What has value?
We first take a look at the areas where most agree that DER/DPV have impact. Some of the more important value factors or categories that are most common in anaylsis and calculations is below:
Avoided Generation – This is an energy measure. The greater the level of DER/DPV the less existing plants must operate and less fuel must be burned for coal and natural gas systems. Nuclear plants do not cycle up and down readily, and are rarely a part of the avoided costs calculations. These plants most often operate steadily at near capacity, and are therefore called baseload generators. Most regions supplied by nuclear power use that output to cover a portion of demand 24 hours, every day. Other generators including DER/DPV cover the amount that fluctuates.
Capacity Value – related to the avoided generation, but this calculation includes the timing. To a utility, capacity has added value if it can be counted on at the time of need – that is, it is “available” to meet demand. In some regions there is little distinction made between avoided generation and capacity. In others there is additional value given to generation that helps meet increased demands, or peaks. Typically, this means the cost, and hence value of power during a peak period is higher. For DPV, the Capacity Value is generally assigned to the collective output of a distribution region. A single home doesn’t impact it much, but as more homeowners adopt solar, the value eventually rises. In a region where summer days may be long and hot, for example prompting a large increase in air conditioning demand, DPV may have a Capacity Value of 25% or 35%. This means that to the utility, they can count on upwards of 35% of the DPV output on any given day to cover the demand in the region.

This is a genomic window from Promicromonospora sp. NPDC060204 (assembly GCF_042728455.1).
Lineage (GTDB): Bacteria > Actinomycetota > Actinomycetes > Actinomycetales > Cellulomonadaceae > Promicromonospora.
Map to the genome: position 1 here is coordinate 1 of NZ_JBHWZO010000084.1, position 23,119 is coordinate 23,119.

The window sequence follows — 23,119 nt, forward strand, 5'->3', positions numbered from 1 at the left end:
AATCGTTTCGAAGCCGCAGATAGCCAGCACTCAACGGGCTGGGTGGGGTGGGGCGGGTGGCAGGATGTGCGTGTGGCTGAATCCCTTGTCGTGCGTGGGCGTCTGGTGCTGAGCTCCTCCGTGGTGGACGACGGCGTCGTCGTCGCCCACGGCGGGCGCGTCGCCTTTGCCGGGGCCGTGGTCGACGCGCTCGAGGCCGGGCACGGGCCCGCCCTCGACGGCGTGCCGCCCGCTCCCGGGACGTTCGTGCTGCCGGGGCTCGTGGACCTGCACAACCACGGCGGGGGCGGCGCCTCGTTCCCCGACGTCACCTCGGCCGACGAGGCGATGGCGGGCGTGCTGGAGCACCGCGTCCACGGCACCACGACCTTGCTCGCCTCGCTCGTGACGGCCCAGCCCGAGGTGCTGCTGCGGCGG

Effective Load Carrying Capability (ELCC) – This is a measure closely related to Capacity Value and to some utilities it may be the same. Basically, it is a measure of the amount of additional load that can be met with the same level of reliability after adding DPV to a network. It is added here simply because future posts will refer to both.
Avoided Transmission & Distribution Costs – Transmission and distribution of power (T&D) is often managed separately from the generation of electricity. Different agencies or authorities, usually referred to as grid operators, are responsible for the reliable supply of electricity. They coordinate with multiple utilities and municipal authorities to ensure demand is met without interruption. The closest analogy may be to view grid operators (or Regional Transmission Operators – RTO) as managing railroad tracks while different railroad companies move products. In Ohio and Pennsylvania that would be PJM. For electricity, the RTO governs the flow, as well as forecasting the near and future demands. And they therefore have a significant role in the maintenance and capacity of the T&D networks. Strategically located DER/DPV can relieve T&D capacity constraints by providing power close to demand and potentially deferring investments. Anything that impacts the need for more or improved T&D capacity is a cost.